Prime Minister Justin Trudeau blamed poor communications and an “erosion of trust” between his former top adviser and Jody Wilson-Raybould for the SNC-Lavalin controversy that has rocked the Liberal government.
At a news conference Thursday in Ottawa, Trudeau said he tasked his staff members to engage Wilson-Raybould on the file while she was justice minister to stress the potential impact of her decision. In hindsight, he said he should have reached out “personally” on the crucial matter instead of dispatching staff.
He said an erosion of trust developed between his then principal secretary, Gerry Butts, and Wilson-Raybould.
“I was not aware of that erosion of trust, and as prime minister and leader of the federal ministry, I should have been,” he said.
Trudeau also pointed to a breakdown in communications.
He confirmed Wilson-Raybould told him of her decision not to intervene and order a remediation agreement as an alternative to criminal prosecution on Sept. 17, 2018, but he asked her to revisit that decision and she said she would.
Officials reached out to her in the subsequent months because he considered her to still be “open” to listening and considering other opinions on what her decision could be. Trudeau said Wilson-Raybould never told him she believed those contacts were inappropriate pressure.
“She did not come to me, and I wish she had.”
While he tries to foster open dialogue with cabinet and caucus members, Trudeau acknowledged he could have done a better job.
“That is something I’m having to reflect on as a leader, and that I’m looking forward to improving on as we go forward,” he said.
Trudeau said in that Sept. 17 meeting, he referenced he was the MP for Papineau, Que., but denied he was making pressing her based on partisan interests. He said Canadians can be assured the integrity of institutions or judicial independence was never compromised.
The prime minister said the file is a complex one, because SNC-Lavalin is a major employer and creator of spinoff jobs, yet is facing serious criminal charges.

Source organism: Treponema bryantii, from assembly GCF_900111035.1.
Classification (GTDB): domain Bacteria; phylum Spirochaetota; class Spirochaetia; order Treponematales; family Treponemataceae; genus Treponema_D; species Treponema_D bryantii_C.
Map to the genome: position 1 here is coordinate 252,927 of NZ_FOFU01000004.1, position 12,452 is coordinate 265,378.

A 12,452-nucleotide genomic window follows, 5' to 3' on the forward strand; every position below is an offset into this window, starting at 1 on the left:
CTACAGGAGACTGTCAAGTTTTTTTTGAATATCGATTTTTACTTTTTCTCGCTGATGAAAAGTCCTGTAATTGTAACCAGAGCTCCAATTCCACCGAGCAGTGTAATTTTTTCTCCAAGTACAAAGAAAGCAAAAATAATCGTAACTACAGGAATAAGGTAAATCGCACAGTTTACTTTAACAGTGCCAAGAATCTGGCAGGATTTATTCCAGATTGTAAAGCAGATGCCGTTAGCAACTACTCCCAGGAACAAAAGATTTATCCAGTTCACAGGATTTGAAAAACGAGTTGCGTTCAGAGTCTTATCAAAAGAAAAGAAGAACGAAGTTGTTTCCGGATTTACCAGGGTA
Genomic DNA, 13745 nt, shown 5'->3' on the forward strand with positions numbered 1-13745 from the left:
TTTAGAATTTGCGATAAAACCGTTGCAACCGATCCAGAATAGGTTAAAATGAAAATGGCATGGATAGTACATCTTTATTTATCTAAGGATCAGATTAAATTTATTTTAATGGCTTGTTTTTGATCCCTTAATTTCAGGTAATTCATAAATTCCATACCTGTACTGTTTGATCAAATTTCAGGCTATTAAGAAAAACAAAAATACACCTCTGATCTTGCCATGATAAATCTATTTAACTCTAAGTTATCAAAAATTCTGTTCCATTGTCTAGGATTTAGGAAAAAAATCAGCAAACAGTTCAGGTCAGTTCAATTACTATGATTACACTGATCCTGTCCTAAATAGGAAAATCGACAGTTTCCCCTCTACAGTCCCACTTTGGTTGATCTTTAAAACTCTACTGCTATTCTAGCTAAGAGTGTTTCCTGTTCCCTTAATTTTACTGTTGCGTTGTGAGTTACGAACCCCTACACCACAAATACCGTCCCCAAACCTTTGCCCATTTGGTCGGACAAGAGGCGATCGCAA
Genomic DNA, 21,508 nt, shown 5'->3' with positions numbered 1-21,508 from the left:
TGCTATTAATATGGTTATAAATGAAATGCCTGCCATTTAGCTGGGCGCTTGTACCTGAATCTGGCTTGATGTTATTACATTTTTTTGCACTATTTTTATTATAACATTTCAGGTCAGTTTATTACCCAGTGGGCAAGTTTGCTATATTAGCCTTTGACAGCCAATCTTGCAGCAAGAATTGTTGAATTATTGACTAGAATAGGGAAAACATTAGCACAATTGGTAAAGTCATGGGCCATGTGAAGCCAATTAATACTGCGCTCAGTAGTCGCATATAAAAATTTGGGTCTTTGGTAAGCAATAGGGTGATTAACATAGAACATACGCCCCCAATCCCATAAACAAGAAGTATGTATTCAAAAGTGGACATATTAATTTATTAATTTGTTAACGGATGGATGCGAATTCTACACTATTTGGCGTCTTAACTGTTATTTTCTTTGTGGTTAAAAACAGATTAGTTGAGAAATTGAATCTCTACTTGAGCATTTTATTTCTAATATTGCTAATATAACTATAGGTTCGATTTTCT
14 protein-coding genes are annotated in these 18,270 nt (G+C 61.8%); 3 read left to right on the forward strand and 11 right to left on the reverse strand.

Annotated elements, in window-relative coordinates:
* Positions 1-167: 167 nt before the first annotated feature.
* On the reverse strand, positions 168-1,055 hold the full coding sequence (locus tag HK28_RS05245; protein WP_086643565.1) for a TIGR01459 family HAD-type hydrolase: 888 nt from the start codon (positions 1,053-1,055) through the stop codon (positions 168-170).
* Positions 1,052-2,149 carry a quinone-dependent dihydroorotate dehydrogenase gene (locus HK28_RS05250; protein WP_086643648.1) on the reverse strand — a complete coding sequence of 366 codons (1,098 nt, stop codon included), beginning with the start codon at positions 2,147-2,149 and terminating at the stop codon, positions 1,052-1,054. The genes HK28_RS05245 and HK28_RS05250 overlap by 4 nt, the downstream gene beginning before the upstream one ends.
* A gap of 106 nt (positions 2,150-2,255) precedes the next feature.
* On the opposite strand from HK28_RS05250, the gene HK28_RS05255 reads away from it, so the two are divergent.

“These are the types of situations that make governing a challenge. And when there’s an erosion of trust within the people involved, it further complicates what is an already difficult decision for the attorney general,” he said.
Trudeau said he has asked for a set of external set of opinions on the dual role of the justice minister and attorney general, as well as the operating policies for cabinet ministers and staff related to dealings on judicial matters.
“Ultimately, I believe our government will be stronger for having dealt with these issues,” he said.
The controversy has generated much debate around whether the justice minister and attorney general roles should be split to ensure the independence of the attorney general is never compromised by politics.
PM speaks after Butts testimony
His statement comes a day after Butts testified before the Commons justice committee. Butts also blamed the crisis engulfing the Liberal government on a breakdown in trust and communications that led to the resignations of two top cabinet ministers.
Wilson-Raybould and Jane Philpott, who stepped down as Treasury Board president in the wake of Wilson-Raybould’s resignation as Veterans Affairs minister, remain in the Liberal caucus. Wilson-Raybould was made Veterans Affairs minister during a cabinet shuffle in January.
Butts presented a starkly different version of events than Wilson-Raybould, also attorney general at the time she was dealing with the SNC-Lavalin file. Wilson-Raybould said she endured intense political pressure and veiled threats to overturn the director of public prosecution’s decision to proceed with criminal prosecution of SNC-Lavalin.
The Quebec-based international engineering and construction company faces bribery charges related to contracts in Libya. A conviction could lead to a 10-year ban on bidding for federal contracts.
Butts insisted all engagements were above board and in normal in the course of government operations.
CBC News reported that Trudeau huddled up for high-level discussions Tuesday to determine next steps in the ongoing SNC-Lavalin controversy.
On Thursday, he was asked why he didn’t leave Wilson-Raybould in the justice portfolio when he shuffled his cabinet Jan. 14 and if he regretted moving her to Veterans Affairs.
“As we look back at the past weeks, there are many lessons to be learned, and many things that we would have liked to do differently, and that is certainly part of the reflection we need to have going forward,” he said.
“But in terms of how we move forward and how we make decisions on who and where within cabinet, those decisions are ones we take seriously, and we always look to move forward, not backward on that.”
This story originally appeared on CBC